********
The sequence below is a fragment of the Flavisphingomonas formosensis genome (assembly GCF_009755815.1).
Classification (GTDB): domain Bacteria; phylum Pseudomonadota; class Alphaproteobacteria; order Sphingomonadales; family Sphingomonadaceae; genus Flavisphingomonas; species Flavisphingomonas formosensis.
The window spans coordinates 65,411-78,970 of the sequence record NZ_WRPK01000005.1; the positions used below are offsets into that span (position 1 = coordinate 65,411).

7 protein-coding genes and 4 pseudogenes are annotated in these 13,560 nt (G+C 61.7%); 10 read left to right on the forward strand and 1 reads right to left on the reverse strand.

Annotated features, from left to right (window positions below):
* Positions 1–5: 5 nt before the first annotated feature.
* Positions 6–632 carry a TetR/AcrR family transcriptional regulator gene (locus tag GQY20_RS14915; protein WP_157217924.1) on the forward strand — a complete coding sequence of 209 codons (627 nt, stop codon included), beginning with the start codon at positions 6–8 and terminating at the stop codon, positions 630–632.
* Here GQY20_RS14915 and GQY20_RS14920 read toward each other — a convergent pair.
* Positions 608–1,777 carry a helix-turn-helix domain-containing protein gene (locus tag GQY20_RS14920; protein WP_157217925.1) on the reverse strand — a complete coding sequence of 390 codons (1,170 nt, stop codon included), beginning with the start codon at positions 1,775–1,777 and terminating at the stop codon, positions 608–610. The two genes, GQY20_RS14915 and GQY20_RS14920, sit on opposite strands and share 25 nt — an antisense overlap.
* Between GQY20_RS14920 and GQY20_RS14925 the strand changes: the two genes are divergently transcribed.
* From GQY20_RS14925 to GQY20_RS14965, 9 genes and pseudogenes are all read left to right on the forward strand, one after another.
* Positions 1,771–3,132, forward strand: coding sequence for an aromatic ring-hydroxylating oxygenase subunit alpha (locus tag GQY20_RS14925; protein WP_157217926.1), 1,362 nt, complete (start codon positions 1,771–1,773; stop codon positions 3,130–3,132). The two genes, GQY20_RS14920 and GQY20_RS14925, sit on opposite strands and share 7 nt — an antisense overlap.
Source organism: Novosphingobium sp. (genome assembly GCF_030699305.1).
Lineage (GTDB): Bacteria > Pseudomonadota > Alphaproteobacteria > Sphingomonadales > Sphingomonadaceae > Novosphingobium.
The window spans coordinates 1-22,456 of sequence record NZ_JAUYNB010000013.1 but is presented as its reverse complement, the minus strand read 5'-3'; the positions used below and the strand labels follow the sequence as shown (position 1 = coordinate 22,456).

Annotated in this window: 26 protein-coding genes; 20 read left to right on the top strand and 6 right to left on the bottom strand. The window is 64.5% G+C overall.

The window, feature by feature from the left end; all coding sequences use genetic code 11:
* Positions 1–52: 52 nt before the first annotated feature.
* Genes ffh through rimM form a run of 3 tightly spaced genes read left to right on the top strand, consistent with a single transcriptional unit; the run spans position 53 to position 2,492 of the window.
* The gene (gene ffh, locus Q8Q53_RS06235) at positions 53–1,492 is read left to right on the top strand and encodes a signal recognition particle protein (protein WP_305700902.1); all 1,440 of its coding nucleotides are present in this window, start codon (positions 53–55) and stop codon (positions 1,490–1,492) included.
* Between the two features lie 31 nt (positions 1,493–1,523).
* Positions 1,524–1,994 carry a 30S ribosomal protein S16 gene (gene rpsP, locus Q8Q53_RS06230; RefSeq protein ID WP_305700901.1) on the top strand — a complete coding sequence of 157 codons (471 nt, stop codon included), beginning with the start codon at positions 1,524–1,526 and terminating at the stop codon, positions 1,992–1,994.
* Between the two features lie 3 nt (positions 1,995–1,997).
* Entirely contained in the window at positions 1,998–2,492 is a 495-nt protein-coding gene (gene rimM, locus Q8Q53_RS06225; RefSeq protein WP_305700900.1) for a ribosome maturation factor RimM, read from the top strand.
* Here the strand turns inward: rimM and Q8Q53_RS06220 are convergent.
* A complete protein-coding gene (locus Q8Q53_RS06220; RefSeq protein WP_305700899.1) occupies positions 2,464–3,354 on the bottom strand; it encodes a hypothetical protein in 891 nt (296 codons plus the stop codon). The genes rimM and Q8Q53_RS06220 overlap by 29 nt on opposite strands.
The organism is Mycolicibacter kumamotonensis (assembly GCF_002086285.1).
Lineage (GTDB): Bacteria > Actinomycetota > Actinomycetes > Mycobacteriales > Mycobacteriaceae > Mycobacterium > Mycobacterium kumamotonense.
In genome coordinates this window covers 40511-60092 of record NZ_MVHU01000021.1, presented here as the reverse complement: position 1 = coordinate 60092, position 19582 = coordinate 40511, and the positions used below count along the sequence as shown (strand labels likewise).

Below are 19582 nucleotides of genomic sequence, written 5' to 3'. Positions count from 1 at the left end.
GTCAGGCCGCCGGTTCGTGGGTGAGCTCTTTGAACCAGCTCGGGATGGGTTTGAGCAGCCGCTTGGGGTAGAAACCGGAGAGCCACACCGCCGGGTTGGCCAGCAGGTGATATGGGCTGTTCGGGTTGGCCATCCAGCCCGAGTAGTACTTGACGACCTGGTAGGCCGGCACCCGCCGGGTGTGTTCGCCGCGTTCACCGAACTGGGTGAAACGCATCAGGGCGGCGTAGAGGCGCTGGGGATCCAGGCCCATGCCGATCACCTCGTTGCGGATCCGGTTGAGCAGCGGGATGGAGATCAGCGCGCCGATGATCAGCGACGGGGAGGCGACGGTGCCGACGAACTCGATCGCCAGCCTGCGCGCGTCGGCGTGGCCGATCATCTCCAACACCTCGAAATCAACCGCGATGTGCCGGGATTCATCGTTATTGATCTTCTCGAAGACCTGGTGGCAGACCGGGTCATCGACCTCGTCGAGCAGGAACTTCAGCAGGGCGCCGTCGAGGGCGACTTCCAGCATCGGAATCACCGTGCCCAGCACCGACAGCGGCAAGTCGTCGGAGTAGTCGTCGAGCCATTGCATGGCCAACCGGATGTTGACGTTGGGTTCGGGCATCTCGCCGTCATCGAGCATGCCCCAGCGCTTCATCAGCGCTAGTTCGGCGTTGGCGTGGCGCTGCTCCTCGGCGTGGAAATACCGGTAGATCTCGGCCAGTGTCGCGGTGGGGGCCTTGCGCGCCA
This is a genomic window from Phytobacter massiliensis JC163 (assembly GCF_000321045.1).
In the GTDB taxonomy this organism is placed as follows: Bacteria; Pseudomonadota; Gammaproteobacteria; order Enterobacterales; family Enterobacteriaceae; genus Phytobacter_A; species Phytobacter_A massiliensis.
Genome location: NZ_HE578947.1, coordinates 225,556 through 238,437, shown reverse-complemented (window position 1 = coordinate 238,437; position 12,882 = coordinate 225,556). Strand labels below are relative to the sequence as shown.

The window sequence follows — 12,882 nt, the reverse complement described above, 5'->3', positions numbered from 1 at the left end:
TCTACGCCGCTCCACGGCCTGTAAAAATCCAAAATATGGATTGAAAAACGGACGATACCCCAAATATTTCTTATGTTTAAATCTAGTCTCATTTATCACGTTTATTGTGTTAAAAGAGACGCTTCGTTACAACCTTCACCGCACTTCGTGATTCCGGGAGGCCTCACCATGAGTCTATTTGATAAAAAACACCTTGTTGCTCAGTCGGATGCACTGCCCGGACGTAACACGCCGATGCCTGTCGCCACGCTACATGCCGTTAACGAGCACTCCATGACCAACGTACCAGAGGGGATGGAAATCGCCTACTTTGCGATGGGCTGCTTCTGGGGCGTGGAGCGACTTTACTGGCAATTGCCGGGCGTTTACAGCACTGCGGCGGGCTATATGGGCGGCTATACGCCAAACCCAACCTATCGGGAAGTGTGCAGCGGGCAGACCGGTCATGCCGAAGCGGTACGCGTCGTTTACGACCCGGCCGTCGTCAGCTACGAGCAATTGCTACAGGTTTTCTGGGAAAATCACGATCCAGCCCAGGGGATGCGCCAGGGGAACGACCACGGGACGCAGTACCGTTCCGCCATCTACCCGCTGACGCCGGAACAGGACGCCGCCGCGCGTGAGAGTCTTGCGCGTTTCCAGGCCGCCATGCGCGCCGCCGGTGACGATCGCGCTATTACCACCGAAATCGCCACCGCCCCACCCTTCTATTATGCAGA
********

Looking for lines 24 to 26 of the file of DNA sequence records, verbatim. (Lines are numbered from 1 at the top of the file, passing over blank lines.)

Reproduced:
* Entirely contained in the window at positions 1,998–2,492 is a 495-nt protein-coding gene (gene rimM, locus Q8Q53_RS06225; RefSeq protein WP_305700900.1) for a ribosome maturation factor RimM, read from the top strand.
* Here the strand turns inward: rimM and Q8Q53_RS06220 are convergent.
* A complete protein-coding gene (locus Q8Q53_RS06220; RefSeq protein WP_305700899.1) occupies positions 2,464–3,354 on the bottom strand; it encodes a hypothetical protein in 891 nt (296 codons plus the stop codon). The genes rimM and Q8Q53_RS06220 overlap by 29 nt on opposite strands.